• Stay organized: If you’re traveling by plane, you can easily access your flight reservation–in addition to your car, restaurant, and hotel reservations–right from your settings so you don’t need to search for your confirmation emails.


  • Save precious time: Use the Popular Times feature to see when holiday destinations are most crowded so you can know exactly when to avoid them.


  • Book with just one tap: Whether you’re getting the family together for a holiday meal or activity, book restaurant reservations or tickets right from Google Maps to save time. 


Interested in more holiday trends from Google Maps? Check out www.mappingthanksgiving.com for local traffic information and trending places in 25 cities across the country.




How my time in the Air Force prepared me for life at Google

11 novembre[ —]

In 1996, I was a young senior airman at Elmendorf Air Force Base in Alaska. We were controlling an air training mission, and had just safely led fighter jets to the training airspace. But in a split second, we got a radio call from a pilot telling us one of his engines went out. Just like that, we had to snap into action and help the plane land safely. I still get goosebumps thinking about that night of the engine outage, but taking action in that scary moment prepared me for life outside of the military. 

Carla McIntosh's training certificate

When I first left the Air Force, I initially struggled to explain how my military experience mattered outside the aerospace field. But I realized a lot of employers value the skills I had quickly coordinating and processing information under intense pressure. In my role as a staffing leader at Google, though the stakes are certainly much different, I can collaborate with people, quickly share critical information and pivot to different tasks.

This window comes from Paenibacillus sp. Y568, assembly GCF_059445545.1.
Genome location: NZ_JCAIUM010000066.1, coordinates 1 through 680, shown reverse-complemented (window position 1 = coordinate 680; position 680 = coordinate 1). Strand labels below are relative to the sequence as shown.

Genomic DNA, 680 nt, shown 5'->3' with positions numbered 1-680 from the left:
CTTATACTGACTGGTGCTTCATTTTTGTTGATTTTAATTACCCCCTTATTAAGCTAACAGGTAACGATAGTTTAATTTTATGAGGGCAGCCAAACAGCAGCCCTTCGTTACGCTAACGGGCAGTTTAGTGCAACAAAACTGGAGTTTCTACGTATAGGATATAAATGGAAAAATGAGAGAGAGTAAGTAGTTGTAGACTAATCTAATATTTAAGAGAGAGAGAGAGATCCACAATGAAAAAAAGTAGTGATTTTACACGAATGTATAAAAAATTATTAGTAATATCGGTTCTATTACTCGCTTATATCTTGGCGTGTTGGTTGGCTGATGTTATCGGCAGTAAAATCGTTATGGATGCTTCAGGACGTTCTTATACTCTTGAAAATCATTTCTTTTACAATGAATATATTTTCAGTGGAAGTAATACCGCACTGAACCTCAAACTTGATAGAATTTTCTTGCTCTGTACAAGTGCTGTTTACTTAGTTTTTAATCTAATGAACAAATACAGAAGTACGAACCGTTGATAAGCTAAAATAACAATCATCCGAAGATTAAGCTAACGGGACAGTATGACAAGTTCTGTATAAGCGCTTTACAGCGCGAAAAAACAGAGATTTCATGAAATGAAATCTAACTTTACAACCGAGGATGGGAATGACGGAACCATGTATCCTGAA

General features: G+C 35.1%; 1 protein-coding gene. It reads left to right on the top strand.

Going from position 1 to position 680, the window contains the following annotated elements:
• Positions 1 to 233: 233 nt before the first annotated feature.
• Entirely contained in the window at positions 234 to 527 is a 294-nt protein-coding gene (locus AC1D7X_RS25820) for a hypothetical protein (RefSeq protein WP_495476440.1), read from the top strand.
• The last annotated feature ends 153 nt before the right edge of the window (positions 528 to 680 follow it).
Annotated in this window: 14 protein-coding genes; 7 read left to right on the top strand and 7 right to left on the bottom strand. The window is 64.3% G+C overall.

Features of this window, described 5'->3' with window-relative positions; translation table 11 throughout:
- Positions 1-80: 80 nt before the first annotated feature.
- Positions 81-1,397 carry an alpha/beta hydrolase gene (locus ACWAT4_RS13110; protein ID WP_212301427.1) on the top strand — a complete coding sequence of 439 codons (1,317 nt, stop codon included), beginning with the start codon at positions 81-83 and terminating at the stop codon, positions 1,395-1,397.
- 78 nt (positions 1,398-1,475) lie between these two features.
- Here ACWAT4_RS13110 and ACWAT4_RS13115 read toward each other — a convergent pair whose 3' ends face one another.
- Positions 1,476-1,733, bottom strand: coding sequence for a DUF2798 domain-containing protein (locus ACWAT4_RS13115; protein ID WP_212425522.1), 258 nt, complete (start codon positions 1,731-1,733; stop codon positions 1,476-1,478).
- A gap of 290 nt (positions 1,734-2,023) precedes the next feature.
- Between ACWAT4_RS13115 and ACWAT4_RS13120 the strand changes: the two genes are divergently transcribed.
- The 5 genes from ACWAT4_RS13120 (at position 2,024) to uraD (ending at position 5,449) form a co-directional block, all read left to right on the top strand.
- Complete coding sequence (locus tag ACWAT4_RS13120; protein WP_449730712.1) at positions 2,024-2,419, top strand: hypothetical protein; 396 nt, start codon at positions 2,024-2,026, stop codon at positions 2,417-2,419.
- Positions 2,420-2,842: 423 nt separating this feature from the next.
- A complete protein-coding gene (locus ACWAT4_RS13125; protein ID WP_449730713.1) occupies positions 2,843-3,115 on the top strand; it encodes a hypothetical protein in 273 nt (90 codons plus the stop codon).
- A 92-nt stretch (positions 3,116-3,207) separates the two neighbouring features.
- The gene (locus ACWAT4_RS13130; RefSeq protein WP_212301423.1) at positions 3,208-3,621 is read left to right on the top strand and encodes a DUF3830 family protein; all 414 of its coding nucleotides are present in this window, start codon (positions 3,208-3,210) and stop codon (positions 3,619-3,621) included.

This Veterans Day, it’s so exciting to see Google sharing stories about veterans who’ve transitioned into tech, gained civilian skills and even started their own businesses. To bring more visibility to their experiences, we partnered with U.S. Army veteran guest artist Pete Damon on today’s Google Doodle and are sharing profiles of veterans (myself included) who are finding new opportunities by combining their military experience with new tech skills. And teams across the company are celebrating their veteran colleagues' contributions to the products that people use every day around the world. Telling our stories helps future employers see our value, and honors the sacrifices so many have made for this country. If just one service member is inspired or finds the courage to dream of a life beyond the uniform, then I’ve done my job.